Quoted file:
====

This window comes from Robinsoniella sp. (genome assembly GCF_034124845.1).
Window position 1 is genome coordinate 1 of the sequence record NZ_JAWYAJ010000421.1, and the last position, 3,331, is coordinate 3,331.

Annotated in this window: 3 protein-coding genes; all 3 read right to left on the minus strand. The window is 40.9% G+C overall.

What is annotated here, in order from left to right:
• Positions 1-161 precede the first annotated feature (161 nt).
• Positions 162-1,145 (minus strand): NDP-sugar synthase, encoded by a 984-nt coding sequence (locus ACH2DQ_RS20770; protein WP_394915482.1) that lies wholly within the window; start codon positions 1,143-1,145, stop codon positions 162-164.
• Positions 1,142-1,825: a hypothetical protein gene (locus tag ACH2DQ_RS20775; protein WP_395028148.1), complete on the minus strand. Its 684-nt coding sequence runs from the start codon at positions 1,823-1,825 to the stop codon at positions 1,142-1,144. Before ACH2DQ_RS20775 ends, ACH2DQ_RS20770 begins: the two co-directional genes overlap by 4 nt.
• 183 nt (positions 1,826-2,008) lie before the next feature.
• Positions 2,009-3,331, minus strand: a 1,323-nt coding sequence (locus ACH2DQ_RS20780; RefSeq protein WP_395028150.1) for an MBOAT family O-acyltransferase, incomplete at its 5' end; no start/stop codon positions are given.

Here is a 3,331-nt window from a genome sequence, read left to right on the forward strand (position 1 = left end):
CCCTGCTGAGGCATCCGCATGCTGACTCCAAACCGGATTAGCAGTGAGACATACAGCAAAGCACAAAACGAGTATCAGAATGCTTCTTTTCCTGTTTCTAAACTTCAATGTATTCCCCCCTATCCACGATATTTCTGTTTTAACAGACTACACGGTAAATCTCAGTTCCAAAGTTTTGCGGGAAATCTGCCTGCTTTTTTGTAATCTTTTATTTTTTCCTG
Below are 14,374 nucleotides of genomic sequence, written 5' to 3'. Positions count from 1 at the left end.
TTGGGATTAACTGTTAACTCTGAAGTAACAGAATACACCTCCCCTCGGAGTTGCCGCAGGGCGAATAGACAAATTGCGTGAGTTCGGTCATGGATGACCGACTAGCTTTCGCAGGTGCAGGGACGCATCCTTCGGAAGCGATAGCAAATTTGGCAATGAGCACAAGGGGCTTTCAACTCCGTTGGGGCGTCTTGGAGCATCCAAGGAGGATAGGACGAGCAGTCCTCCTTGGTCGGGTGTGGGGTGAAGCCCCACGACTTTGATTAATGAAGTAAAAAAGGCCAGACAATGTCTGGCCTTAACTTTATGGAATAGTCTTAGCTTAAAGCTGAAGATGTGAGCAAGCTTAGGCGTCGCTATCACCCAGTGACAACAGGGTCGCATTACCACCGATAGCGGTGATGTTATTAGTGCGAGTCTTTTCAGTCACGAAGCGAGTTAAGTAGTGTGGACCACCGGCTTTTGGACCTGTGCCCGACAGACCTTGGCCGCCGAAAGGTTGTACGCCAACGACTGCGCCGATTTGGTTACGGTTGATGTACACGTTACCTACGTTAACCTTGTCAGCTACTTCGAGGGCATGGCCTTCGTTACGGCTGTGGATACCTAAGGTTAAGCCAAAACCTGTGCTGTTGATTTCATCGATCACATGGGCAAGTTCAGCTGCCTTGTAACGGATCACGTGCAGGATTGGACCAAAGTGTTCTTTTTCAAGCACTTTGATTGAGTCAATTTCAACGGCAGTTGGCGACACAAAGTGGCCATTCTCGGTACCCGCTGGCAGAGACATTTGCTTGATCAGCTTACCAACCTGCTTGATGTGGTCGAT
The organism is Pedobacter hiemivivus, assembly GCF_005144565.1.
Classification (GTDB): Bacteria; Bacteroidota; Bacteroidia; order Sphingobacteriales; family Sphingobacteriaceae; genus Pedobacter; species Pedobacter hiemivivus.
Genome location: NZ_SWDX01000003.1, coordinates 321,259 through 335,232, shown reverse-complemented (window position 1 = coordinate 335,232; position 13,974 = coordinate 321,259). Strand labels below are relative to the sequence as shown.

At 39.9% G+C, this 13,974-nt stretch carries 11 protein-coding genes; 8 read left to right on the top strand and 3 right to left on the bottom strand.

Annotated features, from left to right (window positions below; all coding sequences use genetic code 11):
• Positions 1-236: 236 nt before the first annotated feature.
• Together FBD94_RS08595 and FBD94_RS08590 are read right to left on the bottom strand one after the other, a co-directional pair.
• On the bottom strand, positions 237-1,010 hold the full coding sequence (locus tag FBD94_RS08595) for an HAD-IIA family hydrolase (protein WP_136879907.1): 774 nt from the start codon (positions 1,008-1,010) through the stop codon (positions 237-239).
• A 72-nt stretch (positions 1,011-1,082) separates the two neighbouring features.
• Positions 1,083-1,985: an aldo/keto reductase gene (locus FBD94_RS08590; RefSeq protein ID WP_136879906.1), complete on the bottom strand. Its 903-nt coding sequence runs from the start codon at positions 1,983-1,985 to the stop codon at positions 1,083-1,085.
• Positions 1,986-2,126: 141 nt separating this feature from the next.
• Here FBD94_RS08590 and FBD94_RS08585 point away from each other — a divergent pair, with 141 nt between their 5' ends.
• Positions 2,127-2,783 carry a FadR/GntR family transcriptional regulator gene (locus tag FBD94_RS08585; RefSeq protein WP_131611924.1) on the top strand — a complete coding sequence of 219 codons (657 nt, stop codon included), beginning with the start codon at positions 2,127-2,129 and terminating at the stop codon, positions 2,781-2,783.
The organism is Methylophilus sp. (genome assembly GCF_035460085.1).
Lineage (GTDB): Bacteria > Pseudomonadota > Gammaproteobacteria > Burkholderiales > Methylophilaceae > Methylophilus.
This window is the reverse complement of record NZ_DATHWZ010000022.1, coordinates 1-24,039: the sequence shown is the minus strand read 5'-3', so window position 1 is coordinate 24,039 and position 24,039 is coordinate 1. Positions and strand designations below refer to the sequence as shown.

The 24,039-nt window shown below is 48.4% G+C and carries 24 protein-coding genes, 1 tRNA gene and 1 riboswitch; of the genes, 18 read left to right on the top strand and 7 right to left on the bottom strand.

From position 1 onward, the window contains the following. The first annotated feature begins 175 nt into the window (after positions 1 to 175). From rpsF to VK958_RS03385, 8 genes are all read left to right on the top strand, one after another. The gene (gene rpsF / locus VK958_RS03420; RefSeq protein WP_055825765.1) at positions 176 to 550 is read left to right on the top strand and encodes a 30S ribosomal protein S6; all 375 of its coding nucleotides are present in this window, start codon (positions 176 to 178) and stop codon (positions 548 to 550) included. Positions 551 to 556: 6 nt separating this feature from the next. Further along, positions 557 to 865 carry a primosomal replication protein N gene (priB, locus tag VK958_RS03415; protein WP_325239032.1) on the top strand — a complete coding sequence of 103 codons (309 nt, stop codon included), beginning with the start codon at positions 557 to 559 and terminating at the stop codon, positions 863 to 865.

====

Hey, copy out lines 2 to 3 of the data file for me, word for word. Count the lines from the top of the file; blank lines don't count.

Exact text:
Window position 1 is genome coordinate 1 of the sequence record NZ_JAWYAJ010000421.1, and the last position, 3,331, is coordinate 3,331.

Annotated in this window: 3 protein-coding genes; all 3 read right to left on the minus strand. The window is 40.9% G+C overall.